Stringent quantitative criteria were used to identify whether each individual subject preferred one of the CPP chambers paired with a primary stimulus (i.e., stimulus-paired context) (Seip and Morrell 2007, 2008; Seip et al. 2008). To prefer a stimulus-paired context, a subject must spend at least 30min in one chamber and 25% more time in that chamber than any other chamber. Subjects failing to meet chamber preference criteria were categorized as having no preference. To allow direct comparisons with established CPP literature (Tzschentke, 1998, 2007), the mean time spent in each chamber, averaged across all subjects, is also presented.
Each female was placed into the center chamber and allowed to freely access all three chambers for 60min, one day prior to conditioning.
Subjects were conditioned to associate each uniquely decorated side chamber (i.e., context) with an unconditioned stimulus once a day for four consecutive days. Unconditioned stimuli were selected based on an established history of eliciting strong CPP in each group (Seip et al., 2008; Seip and Morrell, 2008), with cocaine or pups assigned to the side chamber that was least preferred during pre-conditioning.
Conditioning stimuli were intraperitoneal (i.p.) injections of a cocaine (5mg/kg) or saline solution. Cocaine hydrochloride (National Institute of Drug Abuse, Research Triangle Park, NC) was freshly dissolved in a 0.9% saline solution at a 5mg/kg dose, calculated as a salt; this dose establishes strong CPP in both virgin and postpartum females (Seip et al., 2008; Pereira and Morrell, unpublished data). At 1000, females were injected with saline and confined to one cue-decorated chamber for 30min (saline-paired context), then returned to their homecages. At 1200, females were injected with cocaine and confined to the opposite cue-decorated chamber for 30min (cocaine-paired context).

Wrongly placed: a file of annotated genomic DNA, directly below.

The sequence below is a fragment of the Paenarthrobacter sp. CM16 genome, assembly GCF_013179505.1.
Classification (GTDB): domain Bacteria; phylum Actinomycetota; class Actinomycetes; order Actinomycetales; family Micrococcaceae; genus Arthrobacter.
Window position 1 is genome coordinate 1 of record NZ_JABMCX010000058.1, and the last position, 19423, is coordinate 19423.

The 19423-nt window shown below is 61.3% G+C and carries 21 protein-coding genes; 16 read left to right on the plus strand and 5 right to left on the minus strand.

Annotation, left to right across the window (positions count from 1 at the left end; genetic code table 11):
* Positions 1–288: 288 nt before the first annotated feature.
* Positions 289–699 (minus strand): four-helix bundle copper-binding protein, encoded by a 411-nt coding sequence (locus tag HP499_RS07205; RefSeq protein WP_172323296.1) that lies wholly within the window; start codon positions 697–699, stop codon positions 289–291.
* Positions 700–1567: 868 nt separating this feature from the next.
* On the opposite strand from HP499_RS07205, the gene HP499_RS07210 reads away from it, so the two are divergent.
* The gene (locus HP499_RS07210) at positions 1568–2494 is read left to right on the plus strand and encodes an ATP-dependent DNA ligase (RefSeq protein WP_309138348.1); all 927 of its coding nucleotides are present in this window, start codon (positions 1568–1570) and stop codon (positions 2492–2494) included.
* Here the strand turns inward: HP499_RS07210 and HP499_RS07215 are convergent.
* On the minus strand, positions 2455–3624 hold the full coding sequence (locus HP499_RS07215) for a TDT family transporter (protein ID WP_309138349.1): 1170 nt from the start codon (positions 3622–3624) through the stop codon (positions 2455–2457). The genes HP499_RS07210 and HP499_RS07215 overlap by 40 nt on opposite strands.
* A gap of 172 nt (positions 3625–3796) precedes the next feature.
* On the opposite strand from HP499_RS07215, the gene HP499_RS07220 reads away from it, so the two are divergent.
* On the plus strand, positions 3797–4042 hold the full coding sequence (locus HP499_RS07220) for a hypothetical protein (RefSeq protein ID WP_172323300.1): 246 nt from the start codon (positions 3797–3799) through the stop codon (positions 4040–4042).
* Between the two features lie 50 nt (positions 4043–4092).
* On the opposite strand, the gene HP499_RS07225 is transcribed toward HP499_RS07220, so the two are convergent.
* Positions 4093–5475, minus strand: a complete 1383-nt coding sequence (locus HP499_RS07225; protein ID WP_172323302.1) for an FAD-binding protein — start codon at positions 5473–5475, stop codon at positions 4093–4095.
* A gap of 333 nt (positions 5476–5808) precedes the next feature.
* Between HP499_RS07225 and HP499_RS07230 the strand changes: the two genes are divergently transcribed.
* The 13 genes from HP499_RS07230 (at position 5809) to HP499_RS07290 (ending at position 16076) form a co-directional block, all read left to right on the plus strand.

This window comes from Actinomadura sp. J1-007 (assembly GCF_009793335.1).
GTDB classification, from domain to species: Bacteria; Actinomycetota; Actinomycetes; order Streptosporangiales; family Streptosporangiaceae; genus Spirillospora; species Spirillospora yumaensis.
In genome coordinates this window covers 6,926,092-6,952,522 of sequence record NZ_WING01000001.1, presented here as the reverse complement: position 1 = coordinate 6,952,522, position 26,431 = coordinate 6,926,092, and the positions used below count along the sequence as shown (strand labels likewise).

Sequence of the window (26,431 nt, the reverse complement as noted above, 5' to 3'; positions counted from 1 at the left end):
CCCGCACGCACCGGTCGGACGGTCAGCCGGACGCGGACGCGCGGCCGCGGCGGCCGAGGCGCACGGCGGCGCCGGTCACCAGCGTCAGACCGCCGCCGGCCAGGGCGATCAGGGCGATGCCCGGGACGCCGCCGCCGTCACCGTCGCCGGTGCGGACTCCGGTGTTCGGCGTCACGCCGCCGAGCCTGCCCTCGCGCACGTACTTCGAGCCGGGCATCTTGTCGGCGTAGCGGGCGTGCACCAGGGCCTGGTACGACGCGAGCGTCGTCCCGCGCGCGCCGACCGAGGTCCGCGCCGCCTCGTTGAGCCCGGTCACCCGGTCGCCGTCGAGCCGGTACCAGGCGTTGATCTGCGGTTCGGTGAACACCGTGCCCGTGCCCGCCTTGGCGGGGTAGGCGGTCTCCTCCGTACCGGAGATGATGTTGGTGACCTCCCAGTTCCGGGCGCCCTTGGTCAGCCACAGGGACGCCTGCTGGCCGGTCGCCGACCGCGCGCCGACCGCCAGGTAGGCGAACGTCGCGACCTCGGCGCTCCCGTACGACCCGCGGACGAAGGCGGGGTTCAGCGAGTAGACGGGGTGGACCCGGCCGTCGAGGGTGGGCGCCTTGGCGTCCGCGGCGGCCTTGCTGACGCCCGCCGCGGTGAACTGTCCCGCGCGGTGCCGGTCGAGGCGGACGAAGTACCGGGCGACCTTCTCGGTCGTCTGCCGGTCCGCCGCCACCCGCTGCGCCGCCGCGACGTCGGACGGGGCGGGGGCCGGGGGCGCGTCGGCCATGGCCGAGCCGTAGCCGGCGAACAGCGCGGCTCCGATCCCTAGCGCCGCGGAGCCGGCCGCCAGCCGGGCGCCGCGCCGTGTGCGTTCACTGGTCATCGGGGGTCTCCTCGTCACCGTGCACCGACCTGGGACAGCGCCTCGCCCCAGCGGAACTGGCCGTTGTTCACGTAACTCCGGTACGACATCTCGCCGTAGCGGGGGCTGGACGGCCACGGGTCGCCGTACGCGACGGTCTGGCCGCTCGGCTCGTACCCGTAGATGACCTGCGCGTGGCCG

Conditioning stimuli were pups that were age-matched to the postpartum day of the parturient females [postpartum day (PPD) 4–7 on conditioning days 1–4, respectively]. At 0945, all pups were removed from females’ homecages and placed in small boxes adjacent to each homecage, so that females could smell and hear pups but not interact physically with them (details in Seip and Morrell, 2007, 2008). At 1000, females were confined to one cue-decorated apparatus chamber that contained no unconditioned stimuli (empty context) for 1hr. Females were returned to their pup-less homecages for 1hr. At 1200, five pups were placed into the opposite cue-decorated apparatus chamber and females were confined to that chamber for 1hr (pup-paired context), allowing sufficient time for maternal interactions (Fleming et al., 1994; Seip and Morrell, 2008) with pups that were needy of maternal care (Pereira and Ferreira, 2006).
Females were tested for conditioned preference for each context on the day after the final conditioning session (e.g., PPD8 for postpartum females). All females were handled and lightly restrained in the experimenter’s lap for 5min on the day before CPP testing to habituate females to the infusion procedures used on the test day. One hour prior to CPP testing, all pups were removed from postpartum females’ homecages and placed in small boxes adjacent to their homecages.
Immediately before CPP testing, females were given a bilateral microinfusion of 2% bupivacaine (in 0.9% saline) or saline. Microinfusions were made via bilateral injector cannulae that projected 1.5mm from the tip of the guide cannulae (8.5mm from pedestal; 28 gauge, Plastics One, Inc., Roanoke, VA). Infusions of 0.5µl/side/min were performed using 10µl gastight syringes (1800 Series, Hamilton, Reno, NV) connected to a Harvard infusion pump. The injector cannulae were left in place for 1min after infusions ended. Females were then promptly placed into the center CPP chamber and allowed free access to all chambers for 60min. Unconditioned stimuli (pups or injections) were not present. Females were retested on the next day with the alternate microinfusion (bupivacaine or saline) in a counterbalanced design. Microinfusion order did not elicit any CPP differences, so data were pooled.
Females with immovable stylets (i.e., surgical controls) and intact controls were lightly restrained for 5min prior to CPP testing to mimic infusions.